What are Recombinant Bacteria?

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  • Written By: Helga George
  • Edited By: Michelle Arevalo
  • Last Modified Date: 06 October 2019
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Recombinant bacteria are bacteria that have undergone genetic engineering. This means their DNA has been altered by the introduction of new DNA. Such bacteria have been of immense value in biological research, and for industrial and environmental uses.

New DNA is often introduced in some sort of vehicle that is known as a vector. This can be a plasmid or a virus. The plasmid has a type of selectable marker, so that the cells will keep producing it. Often, this is antibiotic resistance. It is also possible to introduce a gene directly into the bacterium’s own DNA.

Often when a new gene is cloned, it is expressed in a microorganism, and frequently in bacteria. The lab rat of the bacterial world is Escherichia coli, commonly found in our intestines. Many strains of E. coli are available for cloning experiments.

Many cloning kits are available that facilitate a high level of expression of protein produced by a cloned gene in E. coli. This is known as overexpression. In basic research, such techniques help provide enough material to study the function and properties of the product of the gene.


Overexpression techniques in recombinant bacteria have been of great utility for various industries. They have enabled the production of materials that are very difficult to isolate from natural sources. Also, isolating compounds from humans risks the spread of diseases. Many proteins of medical importance have been produced commercially in this manner. Insulin, human growth hormone, and the anti-anemia drug erythropoietin are some examples.

Many other species of bacteria are capable of being altered genetically. This includes those that can live in more extreme environmental conditions, such as polluted wastewater. Often the process of making a chemical, or degrading one, takes several different chemical steps. Scientists have been able to engineer some recombinant bacteria with the genes for whole pathways for the biosynthesis, or biodegradation, of compounds.

Genetically-altered bacteria are finding use in bioremediation. This is the practice of using organisms to treat pollution made by humans. For decades, bacteria and fungi have been used to treat wastewater and decontaminate water and soils infused with organic pollutants. With the advent of genetic engineering, however, it is possible to design recombinant bacteria to break down pollutants under conditions that unaltered microorganisms may find unfavorable.

Bacteria are particularly adept at taking up toxic metals. The treatment of contaminated soil and solid waste is generally done in a large tank known as a bioreactor. This is a way of containing the recombinant bacteria, so they do not escape into the environment. It also makes it easier to optimize environmental conditions to those that favor growth of the bacteria. Also, new strains of bacteria can be created to break down compounds that were previously very resistant to degradation.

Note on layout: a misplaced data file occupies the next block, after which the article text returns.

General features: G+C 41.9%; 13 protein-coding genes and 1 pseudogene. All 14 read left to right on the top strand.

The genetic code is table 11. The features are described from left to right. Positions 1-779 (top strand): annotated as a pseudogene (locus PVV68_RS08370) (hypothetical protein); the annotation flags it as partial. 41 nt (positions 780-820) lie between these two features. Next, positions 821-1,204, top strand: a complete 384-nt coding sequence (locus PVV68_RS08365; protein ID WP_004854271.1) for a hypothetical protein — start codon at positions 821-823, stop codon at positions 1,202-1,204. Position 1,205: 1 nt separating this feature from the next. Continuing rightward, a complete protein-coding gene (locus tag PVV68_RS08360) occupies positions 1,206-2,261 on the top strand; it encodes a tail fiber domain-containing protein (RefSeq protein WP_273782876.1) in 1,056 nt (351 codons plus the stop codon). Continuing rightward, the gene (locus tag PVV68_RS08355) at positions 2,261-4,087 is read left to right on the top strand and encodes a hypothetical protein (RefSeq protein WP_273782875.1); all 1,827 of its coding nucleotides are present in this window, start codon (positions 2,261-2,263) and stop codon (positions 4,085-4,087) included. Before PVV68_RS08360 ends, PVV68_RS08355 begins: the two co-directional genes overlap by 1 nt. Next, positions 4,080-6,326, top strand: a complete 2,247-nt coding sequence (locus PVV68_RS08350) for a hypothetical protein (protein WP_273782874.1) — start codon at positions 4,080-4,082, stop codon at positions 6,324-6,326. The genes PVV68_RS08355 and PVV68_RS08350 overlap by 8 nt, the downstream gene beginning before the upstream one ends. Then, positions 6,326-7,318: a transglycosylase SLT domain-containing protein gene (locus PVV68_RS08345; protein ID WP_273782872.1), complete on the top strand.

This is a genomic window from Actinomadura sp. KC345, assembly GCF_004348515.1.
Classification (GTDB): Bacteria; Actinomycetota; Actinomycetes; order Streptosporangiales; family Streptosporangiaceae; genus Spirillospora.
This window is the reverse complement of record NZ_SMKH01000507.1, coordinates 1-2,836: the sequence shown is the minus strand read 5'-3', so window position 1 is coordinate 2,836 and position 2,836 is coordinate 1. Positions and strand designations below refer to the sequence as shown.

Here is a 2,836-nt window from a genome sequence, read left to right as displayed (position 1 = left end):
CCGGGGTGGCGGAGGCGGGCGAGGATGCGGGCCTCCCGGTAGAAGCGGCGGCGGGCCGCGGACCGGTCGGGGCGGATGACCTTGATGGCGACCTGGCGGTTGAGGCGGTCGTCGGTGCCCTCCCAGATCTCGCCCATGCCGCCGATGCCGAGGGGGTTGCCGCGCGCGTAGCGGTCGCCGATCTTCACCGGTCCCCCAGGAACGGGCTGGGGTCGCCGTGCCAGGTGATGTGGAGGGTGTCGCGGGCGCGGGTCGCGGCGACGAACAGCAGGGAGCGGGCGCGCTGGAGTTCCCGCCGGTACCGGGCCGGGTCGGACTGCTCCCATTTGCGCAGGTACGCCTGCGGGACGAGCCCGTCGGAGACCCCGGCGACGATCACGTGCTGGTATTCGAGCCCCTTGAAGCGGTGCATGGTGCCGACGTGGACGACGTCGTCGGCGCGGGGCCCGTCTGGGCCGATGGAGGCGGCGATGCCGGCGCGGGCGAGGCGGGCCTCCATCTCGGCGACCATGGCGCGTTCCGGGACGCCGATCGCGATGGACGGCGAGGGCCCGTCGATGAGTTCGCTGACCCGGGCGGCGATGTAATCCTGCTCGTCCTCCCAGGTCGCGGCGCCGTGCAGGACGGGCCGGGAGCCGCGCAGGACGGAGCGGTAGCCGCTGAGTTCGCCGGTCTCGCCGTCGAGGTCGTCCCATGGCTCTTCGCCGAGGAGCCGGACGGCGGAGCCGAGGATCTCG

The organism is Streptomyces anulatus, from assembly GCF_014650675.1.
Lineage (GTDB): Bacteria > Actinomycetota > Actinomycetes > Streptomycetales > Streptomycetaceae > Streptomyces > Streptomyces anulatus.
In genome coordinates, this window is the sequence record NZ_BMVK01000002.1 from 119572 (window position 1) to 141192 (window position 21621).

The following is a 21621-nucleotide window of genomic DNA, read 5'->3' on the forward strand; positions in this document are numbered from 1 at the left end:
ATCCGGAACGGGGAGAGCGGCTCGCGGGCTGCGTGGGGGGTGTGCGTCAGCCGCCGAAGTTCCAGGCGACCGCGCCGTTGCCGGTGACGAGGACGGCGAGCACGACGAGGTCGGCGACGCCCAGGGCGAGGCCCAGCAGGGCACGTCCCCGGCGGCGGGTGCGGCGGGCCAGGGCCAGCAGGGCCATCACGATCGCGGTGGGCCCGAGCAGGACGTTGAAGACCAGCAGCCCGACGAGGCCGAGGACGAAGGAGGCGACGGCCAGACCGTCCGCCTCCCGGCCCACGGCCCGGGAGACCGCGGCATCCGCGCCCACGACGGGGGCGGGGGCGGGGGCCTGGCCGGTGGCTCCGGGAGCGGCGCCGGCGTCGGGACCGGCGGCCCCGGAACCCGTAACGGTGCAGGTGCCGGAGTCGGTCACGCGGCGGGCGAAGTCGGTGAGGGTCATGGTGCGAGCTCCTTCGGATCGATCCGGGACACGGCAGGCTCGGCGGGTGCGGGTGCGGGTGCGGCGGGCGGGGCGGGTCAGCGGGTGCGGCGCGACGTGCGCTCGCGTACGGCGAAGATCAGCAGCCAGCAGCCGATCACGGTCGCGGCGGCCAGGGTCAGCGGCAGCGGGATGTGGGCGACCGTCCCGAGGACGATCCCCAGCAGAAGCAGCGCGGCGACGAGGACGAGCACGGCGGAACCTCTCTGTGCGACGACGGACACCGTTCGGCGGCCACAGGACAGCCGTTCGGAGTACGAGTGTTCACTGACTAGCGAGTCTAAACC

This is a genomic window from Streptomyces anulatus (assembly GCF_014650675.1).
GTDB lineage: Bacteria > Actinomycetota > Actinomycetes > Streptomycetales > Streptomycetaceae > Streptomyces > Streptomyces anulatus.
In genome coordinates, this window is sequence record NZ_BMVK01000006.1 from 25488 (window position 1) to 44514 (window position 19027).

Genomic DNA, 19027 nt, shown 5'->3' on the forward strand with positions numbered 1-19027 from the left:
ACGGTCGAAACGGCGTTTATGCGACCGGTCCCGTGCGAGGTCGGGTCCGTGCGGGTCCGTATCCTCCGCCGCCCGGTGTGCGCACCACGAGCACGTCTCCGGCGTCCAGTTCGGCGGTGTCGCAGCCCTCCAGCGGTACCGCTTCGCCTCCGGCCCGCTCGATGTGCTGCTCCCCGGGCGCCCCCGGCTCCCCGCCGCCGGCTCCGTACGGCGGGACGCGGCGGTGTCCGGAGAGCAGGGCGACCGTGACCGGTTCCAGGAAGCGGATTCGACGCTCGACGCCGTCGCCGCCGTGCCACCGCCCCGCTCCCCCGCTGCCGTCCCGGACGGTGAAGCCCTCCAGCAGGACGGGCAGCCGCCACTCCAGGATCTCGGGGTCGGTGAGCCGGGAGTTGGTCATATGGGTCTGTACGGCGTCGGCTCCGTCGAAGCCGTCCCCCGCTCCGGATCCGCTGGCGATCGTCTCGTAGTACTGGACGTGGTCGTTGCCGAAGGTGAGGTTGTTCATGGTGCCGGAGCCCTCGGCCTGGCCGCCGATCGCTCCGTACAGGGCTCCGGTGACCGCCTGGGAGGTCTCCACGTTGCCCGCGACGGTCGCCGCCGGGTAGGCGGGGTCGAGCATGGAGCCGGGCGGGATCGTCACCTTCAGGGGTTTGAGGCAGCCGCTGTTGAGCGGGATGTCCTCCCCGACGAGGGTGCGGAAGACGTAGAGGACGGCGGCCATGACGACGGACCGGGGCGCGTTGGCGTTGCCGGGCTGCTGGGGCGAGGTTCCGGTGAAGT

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Post 3

@wizup - I’m with you in so many ways to just let evolution run its course. Recombinant technology has gone too far with its experiments.

Are we seriously growing new body parts like ears in these DNA labs? I totally disagree with cloning and the ability to choose an unborn child’s traits. What gives us the right to play God?

Post 2

@ellafarris - Well this may be all good as far as you’re concerned but what about all those viruses they created that have developed a resistance to our own antibiotics? What about how waste and pollution are developing a resistance to the genetic recombination in bacteria?

We’re creating our own resistance to diseases and environmental pollution. This may be one part of science we should leave alone and just let evolution run its course naturally.

Post 1

Recombinant DNA technology has been getting a bad wrap for a long time. People need to look at how useful it is to mankind and to our future.

We finally have the ability to prevent genetic diseases and find better treatments or maybe even a cure for cancer through DNA recombination. Science and technology are always changing and progressing and developing new things that improve our lives. This has been going on since the dawn of time, and look at how far we’ve come.

DNA technology not only improves our medications but it ensures healthier food production and searches for ways to improve our environment. As far as I’m concerned, these are all good things. Aren’t they?

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